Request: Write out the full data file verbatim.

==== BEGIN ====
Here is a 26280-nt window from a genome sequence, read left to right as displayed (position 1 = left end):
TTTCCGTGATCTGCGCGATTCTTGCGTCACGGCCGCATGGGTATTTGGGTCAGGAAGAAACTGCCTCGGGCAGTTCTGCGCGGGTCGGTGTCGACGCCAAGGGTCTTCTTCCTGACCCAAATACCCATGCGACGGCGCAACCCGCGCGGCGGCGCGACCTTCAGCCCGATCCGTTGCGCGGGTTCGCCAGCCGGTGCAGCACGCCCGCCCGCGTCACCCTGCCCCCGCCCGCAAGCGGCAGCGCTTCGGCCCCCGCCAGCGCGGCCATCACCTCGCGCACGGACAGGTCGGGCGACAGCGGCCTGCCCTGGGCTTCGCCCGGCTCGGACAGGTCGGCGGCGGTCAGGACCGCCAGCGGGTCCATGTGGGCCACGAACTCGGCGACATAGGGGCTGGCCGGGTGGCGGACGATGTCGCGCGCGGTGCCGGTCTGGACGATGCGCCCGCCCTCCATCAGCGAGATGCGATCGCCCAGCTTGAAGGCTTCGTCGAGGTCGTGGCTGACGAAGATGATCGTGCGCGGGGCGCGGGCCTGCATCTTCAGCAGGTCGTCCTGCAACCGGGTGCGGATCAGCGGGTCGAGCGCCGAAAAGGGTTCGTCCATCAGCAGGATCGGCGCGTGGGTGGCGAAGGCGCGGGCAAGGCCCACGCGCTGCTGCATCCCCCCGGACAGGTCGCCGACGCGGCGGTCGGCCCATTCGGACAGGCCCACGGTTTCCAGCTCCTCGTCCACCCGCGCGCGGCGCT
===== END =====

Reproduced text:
Here is a 26280-nt window from a genome sequence, read left to right as displayed (position 1 = left end):
TTTCCGTGATCTGCGCGATTCTTGCGTCACGGCCGCATGGGTATTTGGGTCAGGAAGAAACTGCCTCGGGCAGTTCTGCGCGGGTCGGTGTCGACGCCAAGGGTCTTCTTCCTGACCCAAATACCCATGCGACGGCGCAACCCGCGCGGCGGCGCGACCTTCAGCCCGATCCGTTGCGCGGGTTCGCCAGCCGGTGCAGCACGCCCGCCCGCGTCACCCTGCCCCCGCCCGCAAGCGGCAGCGCTTCGGCCCCCGCCAGCGCGGCCATCACCTCGCGCACGGACAGGTCGGGCGACAGCGGCCTGCCCTGGGCTTCGCCCGGCTCGGACAGGTCGGCGGCGGTCAGGACCGCCAGCGGGTCCATGTGGGCCACGAACTCGGCGACATAGGGGCTGGCCGGGTGGCGGACGATGTCGCGCGCGGTGCCGGTCTGGACGATGCGCCCGCCCTCCATCAGCGAGATGCGATCGCCCAGCTTGAAGGCTTCGTCGAGGTCGTGGCTGACGAAGATGATCGTGCGCGGGGCGCGGGCCTGCATCTTCAGCAGGTCGTCCTGCAACCGGGTGCGGATCAGCGGGTCGAGCGCCGAAAAGGGTTCGTCCATCAGCAGGATCGGCGCGTGGGTGGCGAAGGCGCGGGCAAGGCCCACGCGCTGCTGCATCCCCCCGGACAGGTCGCCGACGCGGCGGTCGGCCCATTCGGACAGGCCCACGGTTTCCAGCTCCTCGTCCACCCGCGCGCGGCGCT